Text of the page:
Just working on the Google Fonts alternatives page.

-Does anyone know a good tutorial on using system fonts on a website?

-Also, can you recommend a website for downloading free open licensed fonts?

Just to make clear, I'm looking for tutorials I can link to which tell people how to use system fonts on their website. CSS will use system fonts when they exist and are listed in font-family. For example, font-family: Roboto; will use the system's font if available. Otherwise, it falls back to the browser's default font or if a @font-face is available for it, it downloads and uses it (and uses the default font in the meantime)

You can't guarantee a user will have a certain font installed. Far better to provide a particular font from your own domain. You can even provide the Google fonts in this manner. There are websites specifically explaining how to do this.

You should also provide generic fallbacks (e.g. sans serif) in case the user doesn't download fonts.


The page will have self-hosted fonts listed as the main alternative, and system fonts listed below that.

@switchingsocial Like this CSS rule? font-family: -apple-system, BlinkMacSystemFont, 'Segoe UI', Roboto, 'Noto Sans', Ubuntu, 'Droid Sans', 'Helvetica Neue', Helvetica, Arial, sans-serif;


They don't match's target audience.

Pleroma and Misskey don't have onboarding for non-tech people.

@matrix07012 @switchingsocial Now pleroma, it's design is old twitter look, more smooth since it can even run on a pi, you don't need to be a tech expert to make a server and docs to teach how to are easy tbh, It's not like it was GNU Social.
Didn't say it was, but it does makes pleroma better. also who knows someone that does not know shit about tech reading that might even try and setup one on its own. It's to switch normal social media, that's the idea of the website no ? Lmao

@switchingsocial For using *specifically* system fonts, you can just specify the general font type in the site's CSS. For example, you'd use:
font-family: sans-serif;

Instead of:
font-family: Arial;

A lot of good web designers will use system fonts as fallbacks in case the specific font doesn't load. That would be something like this:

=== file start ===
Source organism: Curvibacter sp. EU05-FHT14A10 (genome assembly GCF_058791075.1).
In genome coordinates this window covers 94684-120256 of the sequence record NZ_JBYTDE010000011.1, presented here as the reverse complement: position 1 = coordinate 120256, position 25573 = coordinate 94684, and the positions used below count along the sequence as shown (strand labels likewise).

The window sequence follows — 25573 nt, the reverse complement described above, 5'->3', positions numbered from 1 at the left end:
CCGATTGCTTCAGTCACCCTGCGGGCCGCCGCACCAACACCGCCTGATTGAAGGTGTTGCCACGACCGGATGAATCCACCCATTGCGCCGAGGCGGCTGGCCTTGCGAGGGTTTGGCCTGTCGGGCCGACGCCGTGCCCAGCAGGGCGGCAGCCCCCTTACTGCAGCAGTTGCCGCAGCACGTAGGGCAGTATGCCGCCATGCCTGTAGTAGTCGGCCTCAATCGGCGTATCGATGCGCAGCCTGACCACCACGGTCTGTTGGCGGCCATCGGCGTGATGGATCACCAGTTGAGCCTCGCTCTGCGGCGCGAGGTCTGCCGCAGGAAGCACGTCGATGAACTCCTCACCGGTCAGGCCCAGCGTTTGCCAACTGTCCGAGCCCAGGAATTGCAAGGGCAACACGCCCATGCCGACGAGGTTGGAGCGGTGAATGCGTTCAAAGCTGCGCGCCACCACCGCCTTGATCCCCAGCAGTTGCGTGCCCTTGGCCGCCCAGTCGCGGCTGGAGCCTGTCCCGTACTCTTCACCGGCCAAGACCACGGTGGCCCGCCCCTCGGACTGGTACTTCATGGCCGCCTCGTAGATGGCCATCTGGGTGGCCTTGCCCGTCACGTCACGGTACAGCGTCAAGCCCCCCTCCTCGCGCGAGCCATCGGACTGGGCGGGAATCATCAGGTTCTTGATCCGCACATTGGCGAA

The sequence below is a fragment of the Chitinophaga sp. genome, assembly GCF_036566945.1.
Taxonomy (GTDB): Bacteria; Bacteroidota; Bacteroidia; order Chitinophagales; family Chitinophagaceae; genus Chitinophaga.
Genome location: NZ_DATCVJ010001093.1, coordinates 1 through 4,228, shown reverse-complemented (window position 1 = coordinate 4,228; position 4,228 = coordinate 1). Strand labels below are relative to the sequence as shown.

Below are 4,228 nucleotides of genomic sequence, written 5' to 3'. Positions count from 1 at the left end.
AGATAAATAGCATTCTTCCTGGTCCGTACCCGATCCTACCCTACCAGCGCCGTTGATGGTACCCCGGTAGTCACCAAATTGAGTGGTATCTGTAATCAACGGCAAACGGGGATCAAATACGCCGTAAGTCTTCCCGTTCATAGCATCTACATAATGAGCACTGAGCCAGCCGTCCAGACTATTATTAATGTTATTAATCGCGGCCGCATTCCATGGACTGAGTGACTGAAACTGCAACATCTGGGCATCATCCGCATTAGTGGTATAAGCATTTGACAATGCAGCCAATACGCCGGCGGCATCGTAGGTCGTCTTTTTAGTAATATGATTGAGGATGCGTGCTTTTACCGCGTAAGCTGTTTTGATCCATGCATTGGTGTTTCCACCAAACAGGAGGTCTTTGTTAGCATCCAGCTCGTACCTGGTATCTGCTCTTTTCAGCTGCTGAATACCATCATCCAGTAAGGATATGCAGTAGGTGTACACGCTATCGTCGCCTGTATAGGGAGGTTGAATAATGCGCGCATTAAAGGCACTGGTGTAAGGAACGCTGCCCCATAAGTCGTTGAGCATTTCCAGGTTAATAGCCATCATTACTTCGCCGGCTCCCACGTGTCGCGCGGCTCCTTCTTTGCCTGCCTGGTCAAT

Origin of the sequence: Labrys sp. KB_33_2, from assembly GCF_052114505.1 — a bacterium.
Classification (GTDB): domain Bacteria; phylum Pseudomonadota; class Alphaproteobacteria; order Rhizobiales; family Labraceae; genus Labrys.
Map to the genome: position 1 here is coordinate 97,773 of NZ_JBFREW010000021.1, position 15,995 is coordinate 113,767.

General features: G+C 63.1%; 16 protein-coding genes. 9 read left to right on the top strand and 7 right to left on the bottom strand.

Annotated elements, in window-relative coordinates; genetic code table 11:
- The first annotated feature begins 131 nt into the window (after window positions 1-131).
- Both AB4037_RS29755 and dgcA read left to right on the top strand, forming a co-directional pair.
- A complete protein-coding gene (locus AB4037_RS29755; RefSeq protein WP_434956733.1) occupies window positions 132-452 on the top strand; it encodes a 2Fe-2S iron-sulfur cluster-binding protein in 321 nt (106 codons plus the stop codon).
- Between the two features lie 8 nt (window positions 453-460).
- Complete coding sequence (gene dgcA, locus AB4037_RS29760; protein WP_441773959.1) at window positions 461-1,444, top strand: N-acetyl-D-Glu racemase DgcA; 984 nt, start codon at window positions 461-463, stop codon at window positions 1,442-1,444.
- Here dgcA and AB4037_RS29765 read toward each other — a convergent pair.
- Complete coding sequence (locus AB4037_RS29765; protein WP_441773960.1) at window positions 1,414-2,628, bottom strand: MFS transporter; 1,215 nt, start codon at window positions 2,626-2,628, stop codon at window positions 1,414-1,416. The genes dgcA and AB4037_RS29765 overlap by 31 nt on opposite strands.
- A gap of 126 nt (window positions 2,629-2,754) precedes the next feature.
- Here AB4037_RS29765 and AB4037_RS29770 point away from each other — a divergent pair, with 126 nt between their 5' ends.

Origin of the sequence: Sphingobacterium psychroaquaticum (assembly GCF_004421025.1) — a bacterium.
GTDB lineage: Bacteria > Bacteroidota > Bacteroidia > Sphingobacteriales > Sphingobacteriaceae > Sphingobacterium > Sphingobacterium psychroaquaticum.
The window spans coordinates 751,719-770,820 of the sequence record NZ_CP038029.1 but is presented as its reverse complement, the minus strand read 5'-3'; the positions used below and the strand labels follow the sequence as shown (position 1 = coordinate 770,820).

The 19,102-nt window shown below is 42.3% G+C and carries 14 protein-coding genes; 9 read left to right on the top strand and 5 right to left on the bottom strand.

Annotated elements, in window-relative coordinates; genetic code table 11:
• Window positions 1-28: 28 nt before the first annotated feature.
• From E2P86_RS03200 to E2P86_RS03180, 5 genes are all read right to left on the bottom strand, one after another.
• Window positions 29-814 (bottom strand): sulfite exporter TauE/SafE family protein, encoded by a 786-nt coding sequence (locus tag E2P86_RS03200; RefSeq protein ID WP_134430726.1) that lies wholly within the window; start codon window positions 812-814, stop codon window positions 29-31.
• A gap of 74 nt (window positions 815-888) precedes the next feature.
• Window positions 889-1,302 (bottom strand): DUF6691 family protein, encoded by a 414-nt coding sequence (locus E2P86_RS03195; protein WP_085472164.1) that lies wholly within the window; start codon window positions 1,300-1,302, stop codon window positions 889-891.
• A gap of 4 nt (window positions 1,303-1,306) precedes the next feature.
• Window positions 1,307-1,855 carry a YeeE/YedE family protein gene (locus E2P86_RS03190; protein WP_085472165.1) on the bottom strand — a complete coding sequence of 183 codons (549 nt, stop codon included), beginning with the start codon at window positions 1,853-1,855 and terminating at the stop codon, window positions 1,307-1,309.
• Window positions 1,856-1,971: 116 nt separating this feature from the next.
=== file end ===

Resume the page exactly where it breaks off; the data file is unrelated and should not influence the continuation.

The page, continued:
font-family: 'Arial', sans-serif;

If Arial doesn't load, whatever sans serif font the user prefers or whatever is default will be used.

As for downloading open source fonts, you can actually get anything on Google Fonts using this wonderful site.

All of mine are from there. You search for the font, choose what weights/styles you want, whether you only want to support modern browsers or if older ones are important. You download a zip archive that you simply unzip and it gives you copy/paste CSS for importing the font files!

@switchingsocial maybe? They have license filters, at least; I'm not sure which you're looking for exactly.


Most Google Fonts use a free licence, so you could just download and self host them. It's easily possible with this project:

Or as ready to use webapp:



What a number of people have already answered: choose your fonts, check the licences and host them on your own site (otherwise if it's not Google it's just someone else doing the tracking).

Google fonts are offered under an open licence, and so will be most (not necessarily all) fonts installed on your #Linux system. That's were you want to start looking for fonts.

@jeybe @rysiek

@switchingsocial I did not see these in your mentions (hope this is what you're looking for)

League of Moveable Type:


These are both open source font foundries.

@switchingsocial Sorry, I meant to link to Velvetyne's home page:

Not the page for Sporting Grotesque (which is a beautiful font, IMO). 😁


Believe it or not, w3schools' page on css fonts is old enough (pre-cross-browser font embedding) that it's relevant here:

Basically make sure designers use the fallback mechanism, include fonts from the major platforms, and include a fallback to the generic serif, sans-serif or monospace category.

(I used to regularly use font-family: Arial, Helvetica, sans-serif)

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